−0.023
0.002
−0.003
0.407
Girls
           
 Intercept SMC ←→ Intercept SDI
0.044
<0.001
0.118
<0.001
0.031
<0.001
 Slope SMC ←→ Slope SDI
0.002
0.041
0.003
0.198
<0.001
0.912
 Intercept SMC ←→ Slope SMC
−0.012
<0.001
−0.012
<0.001
−0.012
<0.001
 Intercept SDI ←→ Slope SDI
−0.011
0.117
−0.080
0.007
0.032
<0.001
 Intercept SMC ←→ Slope SDI
−0.007
0.026
0.003
0.667
0.018
0.001
 Intercept SDI ←→ Slope SMC
−0.002
0.582
−0.023
0.002
−0.003
0.407
←→ standardized correlation parameter, SMC sexualized media consumption, SDI sexual development indicator; fit for Permissive sexual attitudes model: χ 2 (88, 455) = 180.939, p ≤ 0.001, RMSEA = 0.068, CFI = 0.906; fit for Sexual behavior model: χ 2 (90, 455) = 271.582, p ≤ 0.001, RMSEA = 0.092, CFI = 0.885; fit for Sexual risk behavior model: χ 2 (87, 455) = 174.728 , p ≤ 0.001, RMSEA = 0.067, CFI = 0.917
aSignificant gender difference: parameter set free to vary for boys and girls

The Buffer Hypothesis

Overall, the multi-group analyses demonstrated that longitudinal associations and correlated changes between sexualized media consumption on the one hand, and permissive sexual attitudes and sexual behavior and sexual risk behavior on the other hand, were just as strong for adolescents who reported less or more instructive mediation from their parents (see Table 3). Across the different models tested, only a few (i.e., 7 out of 54 tests) multi-group tests yielded significant differences. Similar findings—no systematic pattern of multi-group differences—emerged for subgroups low versus high on parent–child communication about sex and for subgroups that were low versus high on parental communication of love-and-respect oriented sexual norms (Table 3). Because of limited statistical power, no gender differences were examined.
Table 3
Outcomes of buffer models: parallel Process models for below and above-average groups on parenting predictors
 
Permissive sexual attitudes
Sexual behavior
Sexual risk behavior
B
p
B
p
B
p
Below-mean groups
Parent–adolescent sex communication
 Intercept SMC ←→ Intercept SDI
0.617
<0.001
0.349
<0.001
0.173
0.003
 Slope SMC ←→ Slope SDI
0.338
0.009
0.065
0.411
0.004
0.968
 Intercept SMC ←→ Slope SMC
−0.551
<0.001
−0.563
<0.001
−0.559
<0.001
 Intercept SDI ←→ Slope SDI
−0.124
0.312
−0.169
0.003
0.168 a
0.059
 Intercept SMC ←→ Slope SDI
−0.256 a
0.013
0.017
0.776
0.184
0.008
 Intercept SDI ←→ Slope SMC
−0.115
0.271
−0.214
0.006
−0.106
0.250
Parental communication of LAR sexual norms
 Intercept SMC ←→ Intercept SDI
0.538
<0.001
0.337
<0.001
0.156
0.004
 Slope SMC ←→ Slope SDI
0.272
0.036
0.099
0.168
−0.019
0.781
 Intercept SMC ←→ Slope SMC
−0.487
<0.001
−0.496
<0.001
−0.490
<0.001
 Intercept SDI ←→ Slope SDI
−0.102
0.427
−0.195
0.002
0.252
0.001
 Intercept SMC ←→ Slope SDI
−0.072
0.402
−0.085 a
0.182
0.160
0.003
 Intercept SDI ←→ Slope SMC
−0.079
0.397
−0.211
0.003
−0.099
0.223
Parental instructive mediation
 Intercept SMC ←→ Intercept SDI
0.537 a
<0.001
0.365
<0.001
0.079 a
0.186
 Slope SMC ←→ Slope SDI
0.315
0.014
−0.030 a
0.743
0.002
0.979
 Intercept SMC ←→ Slope SMC
−0.558
<0.001
−0.562
<0.001
−0.557
<0.001
 Intercept SDI ←→ Slope SDI
−0.088
0.498
−0.177
0.003
0.166 a
0.055
 Intercept SMC ←→ Slope SDI
−0.116
0.199
0.019
0.740
0.207
0.001
 Intercept SDI ←→ Slope SMC
−0.147
0.114
−0.245
<0.001
−0.087
0.277
Above-mean groups
Parent–adolescent sex communication
 Intercept SMC ←→ Intercept SDI
0.479
<0.001
0.270
<0.001
0.134
0.003
 Slope SMC ←→ Slope SDI
0.254
0.006
0.063
0.411
0.003
0.968
 Intercept SMC ←→ Slope SMC
−0.322
<0.001
−0.343
<0.001
−0.342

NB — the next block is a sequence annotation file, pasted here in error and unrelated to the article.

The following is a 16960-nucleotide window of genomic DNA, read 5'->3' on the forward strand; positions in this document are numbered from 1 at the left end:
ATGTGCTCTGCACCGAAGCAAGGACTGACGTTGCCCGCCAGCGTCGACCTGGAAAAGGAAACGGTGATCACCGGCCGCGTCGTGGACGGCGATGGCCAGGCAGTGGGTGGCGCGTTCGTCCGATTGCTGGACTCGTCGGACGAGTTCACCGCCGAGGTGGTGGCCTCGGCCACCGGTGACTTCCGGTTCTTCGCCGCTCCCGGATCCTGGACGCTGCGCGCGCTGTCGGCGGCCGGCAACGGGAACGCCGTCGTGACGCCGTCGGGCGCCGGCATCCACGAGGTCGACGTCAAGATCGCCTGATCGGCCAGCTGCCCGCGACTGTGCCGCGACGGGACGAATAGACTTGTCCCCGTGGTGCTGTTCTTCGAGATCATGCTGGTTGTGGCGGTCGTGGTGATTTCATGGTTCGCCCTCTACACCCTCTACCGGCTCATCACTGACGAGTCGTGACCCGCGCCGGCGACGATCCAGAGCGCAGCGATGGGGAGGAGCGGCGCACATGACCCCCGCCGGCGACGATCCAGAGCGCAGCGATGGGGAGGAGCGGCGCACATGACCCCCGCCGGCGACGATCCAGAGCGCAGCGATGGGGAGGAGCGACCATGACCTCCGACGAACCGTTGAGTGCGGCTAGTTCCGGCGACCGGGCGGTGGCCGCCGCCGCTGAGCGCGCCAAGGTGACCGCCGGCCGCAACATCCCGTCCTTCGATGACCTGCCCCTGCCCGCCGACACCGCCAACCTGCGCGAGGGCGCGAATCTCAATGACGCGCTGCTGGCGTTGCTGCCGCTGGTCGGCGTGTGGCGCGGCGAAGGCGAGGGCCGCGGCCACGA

<0.001
 Intercept SDI ←→ Slope SDI
−0.124
0.312
−0.208
0.003
0.538 a
<0.001
 Intercept SMC ←→ Slope SDI
0.086 a
0.418
0.016
0.777
0.142
0.009
 Intercept SDI ←→ Slope SMC
−0.086
0.282
−0.169
0.011
−0.084
0.247
Parental communication of LAR sexual norms
 Intercept SMC ←→ Intercept SDI
0.538
<0.001
0.337
<0.001
0.156
0.004
 Slope SMC ←→ Slope SDI
0.272
0.036
0.099
0.168
−0.032
0.781
 Intercept SMC ←→ Slope SMC
−0.487
<0.001
−0.469
<0.001
−0.490
<0.001
 Intercept SDI ←→ Slope SDI
−0.102
0.427
−0.195
0.002
0.420
<0.001
 Intercept SMC ←→ Slope SDI
−0.072
0.402
0.149 a
0.108
0.267
0.002
 Intercept SDI ←→ Slope SMC
−0.079
0.397
−0.211
0.003
−0.099
0.223
Parental instructive mediation
 Intercept SMC ←→ Intercept SDI
0.594 a
<0.001
0.303
<0.001
0.240 a
<0.001
 Slope SMC ←→Slope SDI
0.315
0.014
0.236 a
0.025
0.002
0.979
 Intercept SMC ←→ Slope SMC
−0.452
<0.001
−0.465
<0.001
−0.450
<0.001
 Intercept SDI ←→ Slope SDI
−0.088
0.498
−0.208
0.003
0.653 a
<0.001
 Intercept SMC ←→ Slope SDI
−0.094
0.201
0.019
0.741
0.167
0.002
 Intercept SDI ←→ Slope SMC
−0.147
0.144
−0.245
<0.001
−0.087
0.277
Parental communication of LAR sexual norms Parental communication of love-and-respect oriented sexual norms, ←→ standardized correlation parameter, SMC sexualized media consumption, SDI sexual development indicator
aSignificant group difference: parameter set free across groups of males and females; fit for the Permissive sexual attitudes models: Parent–adolescent sex communication: χ 2 (53, 458) = 102.872, p ≤ 0.001, RMSEA = 0.064, CFI = 0.944; Parental communication of sexual norms: χ 2 (56, 458 ) = 141.074, p ≤ 0.001, RMSEA = 0.081, CFI = 0.908; Parental instructive mediation; χ 2 (54, 455) = 108.117 , p ≤ 0.001, RMSEA = 0.066, CFI = 0.936; fit for the Sexual behaviors models: Parent–adolescent sex communication: χ 2 (55, 458) = 137.554, p ≤ 0.001, RMSEA = 0.081, CFI = 0.939; Parental communication of sexual norms: χ 2 (57, 458) = 163.284, p ≤ 0.001, RMSEA = 0.090, CFI = 0.924; Parental instructive mediation; χ 2 (55, 455) = 149.094, p ≤ 0.001, RMSEA = 0.087, CFI  = 0.931; fit for the Sexual risk behaviors models: Parent–adolescent sex communication: χ 2 (55, 457) = 74.256, p = 0.043, RMSEA = 0.039, CFI = 0.976; Parental communication of sexual norms: χ 2 (57, 457) = 100.777, p ≤ 0.001, RMSEA= 0.058, CFI = 0.949; Parental instructive mediation; χ 2 (55, 454) = 95.826, p ≤ 0.001, RMSEA = 0.057, CFI = 0.947